Eisenberg: World Cup Win Feels Familiar In Baltimore


If the United States' triumph in the World Cup of women's soccer seems vaguely familiar to Ravens fans, there's a reason.

In a nutshell, here's what happened: One player got extremely hot and the team peaked at just the right time.

That's exactly what happened to the Ravens when they went on their Super Bowl run in 2012.

For the U.S. soccer team, the hot player was Carli Lloyd, who scored three goals in the first 16 minutes of Sunday's final, the decisive goal in the team's semifinal and the only goal in its quarterfinal. Who knows how the U.S. would have fared without her nose for the net?

For the 2012 Ravens, the hot player was quarterback Joe Flacco, who set a slew of records while throwing 11 touchdowns and no interceptions in four postseason wins. Who knows how the Ravens would have fared without his amazing performance?

But of course, in both cases, it took more than one player's brilliance for the team to go all the way. Soccer and football are a lot alike in that they're team sports featuring offenses, defenses and players continuously working in concert. It takes a village, as they say, for a team to excel.

Just as the U.S. couldn't have won without players other than Lloyd doing their jobs – especially the defense, which only gave up three goals in the tournament – the Ravens couldn't have won without Ray Lewis' inspiration, Jacoby Jones' big plays, the defense… so many elements they can't all be mentioned here.

But for both the Ravens and the U.S. team, the big lesson of their triumph was the importance of good timing – saving your best performances for the games that matter most.

The soccer team took heat for a handful of underwhelming showings earlier in the month-long World Cup; former team members and the media ripped the Americans for sleepwalking and scolded their coach, Jill Ellis, for changing some basic tactics.

But that narrative became dated as everything meshed for Ellis and her players in their last two games. The Americans played brilliantly, especially in Sunday's final, which began with an unforgettable goal-scoring barrage that shattered their usually sturdy opponents from Japan.

There were other good teams in the tournament (Germany was ranked higher and Japan was unbeaten and untied before Sunday) but the U.S. saved its best performances for just the right time.

The Ravens were even farther down the pecking order when the 2012 NFL playoffs began. They were the AFC's No. 4 seed and had lost four of their last five games. Few analysts expected them to last long in the playoffs. Like the women's soccer team halfway through the World Cup, they were, ahem, not being praised.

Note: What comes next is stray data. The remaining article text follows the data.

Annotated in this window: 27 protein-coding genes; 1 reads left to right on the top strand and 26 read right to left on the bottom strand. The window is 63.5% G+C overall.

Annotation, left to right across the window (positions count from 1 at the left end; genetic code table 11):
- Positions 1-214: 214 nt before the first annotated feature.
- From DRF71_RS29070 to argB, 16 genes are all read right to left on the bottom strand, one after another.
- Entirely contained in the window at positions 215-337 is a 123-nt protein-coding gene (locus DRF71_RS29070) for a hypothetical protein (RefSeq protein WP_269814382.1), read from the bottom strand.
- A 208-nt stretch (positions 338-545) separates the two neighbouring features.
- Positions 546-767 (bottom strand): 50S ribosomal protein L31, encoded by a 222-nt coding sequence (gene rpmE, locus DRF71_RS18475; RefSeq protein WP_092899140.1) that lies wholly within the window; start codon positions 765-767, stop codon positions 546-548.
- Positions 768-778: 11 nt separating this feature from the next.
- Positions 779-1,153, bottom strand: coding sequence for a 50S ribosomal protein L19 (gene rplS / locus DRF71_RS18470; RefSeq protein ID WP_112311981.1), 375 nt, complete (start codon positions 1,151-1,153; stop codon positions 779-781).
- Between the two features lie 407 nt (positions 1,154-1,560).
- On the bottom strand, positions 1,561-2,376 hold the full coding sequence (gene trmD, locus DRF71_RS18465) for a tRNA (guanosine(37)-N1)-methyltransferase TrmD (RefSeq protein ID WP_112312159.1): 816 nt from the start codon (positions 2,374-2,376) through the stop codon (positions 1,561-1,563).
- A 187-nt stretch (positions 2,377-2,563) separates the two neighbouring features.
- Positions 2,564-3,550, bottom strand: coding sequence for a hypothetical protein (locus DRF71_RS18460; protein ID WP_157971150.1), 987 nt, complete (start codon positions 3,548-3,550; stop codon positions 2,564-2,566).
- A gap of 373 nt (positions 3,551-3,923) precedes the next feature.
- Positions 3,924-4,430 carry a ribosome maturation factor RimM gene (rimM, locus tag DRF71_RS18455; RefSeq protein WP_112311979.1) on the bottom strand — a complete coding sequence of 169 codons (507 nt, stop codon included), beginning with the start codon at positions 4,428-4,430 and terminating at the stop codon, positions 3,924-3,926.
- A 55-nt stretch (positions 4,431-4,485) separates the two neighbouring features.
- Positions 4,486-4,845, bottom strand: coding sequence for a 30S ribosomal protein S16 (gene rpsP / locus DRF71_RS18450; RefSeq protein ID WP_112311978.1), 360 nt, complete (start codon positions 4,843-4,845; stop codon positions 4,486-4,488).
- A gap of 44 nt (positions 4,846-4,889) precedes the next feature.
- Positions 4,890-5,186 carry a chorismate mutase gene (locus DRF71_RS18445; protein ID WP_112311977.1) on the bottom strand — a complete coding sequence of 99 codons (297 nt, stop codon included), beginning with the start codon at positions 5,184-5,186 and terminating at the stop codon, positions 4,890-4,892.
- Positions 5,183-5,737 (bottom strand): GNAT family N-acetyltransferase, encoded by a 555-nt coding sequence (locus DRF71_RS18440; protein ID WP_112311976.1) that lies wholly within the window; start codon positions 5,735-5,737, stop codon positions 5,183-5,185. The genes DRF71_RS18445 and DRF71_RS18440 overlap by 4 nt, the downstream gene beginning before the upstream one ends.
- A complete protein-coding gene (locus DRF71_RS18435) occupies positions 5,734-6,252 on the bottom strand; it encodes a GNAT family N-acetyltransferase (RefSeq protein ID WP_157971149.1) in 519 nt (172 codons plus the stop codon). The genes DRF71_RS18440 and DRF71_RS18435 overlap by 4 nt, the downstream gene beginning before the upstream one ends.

But also like the soccer team, they meshed at the right time, outplayed their seeding and ending up hoisting the Vince Lombardi Trophy.

It's a familiar story line that plays out all the time in major sports.

The Ravens aren't the only relative longshot to go all the way in the NFL in recent years. The New York Giants won as a No. 4 seed in 2011, the Green Bay Packers as a No. 6 seed, a wild card team, in 2010.

In baseball, the 2014 World Series was contested by a pair of wild-card teams, the San Francisco Giants and Kansas City Royals. Three years before that, the St. Louis Cardinals went all the way as a wild-card team. In 2006, the Cardinals barely finished above .500 during the season but ended up going all the way.

The lesson is that records and seeding don't always matter as much as getting hot at the right time, a development borne of a team's ability to a) get better as it goes along b) endure tough times, and c) rise to the bigger occasions.

The requisite traits for that are mental toughness, confidence, doggedness and poise, which the Ravens do possess. Rightly or not, they're known as a solid regular season team that becomes dangerous in January. That certainly was their calling card in 2012, and again last season, they showed a side of themselves in the playoffs that was not always evident during the regular season.

That's important to remember when times get tough in the middle of the regular season. What matters isn't so much how you fare along the way, but whether you at least put yourself in position to win in the end, and then, most importantly, keep getting better.

Sometimes, that's all you need.

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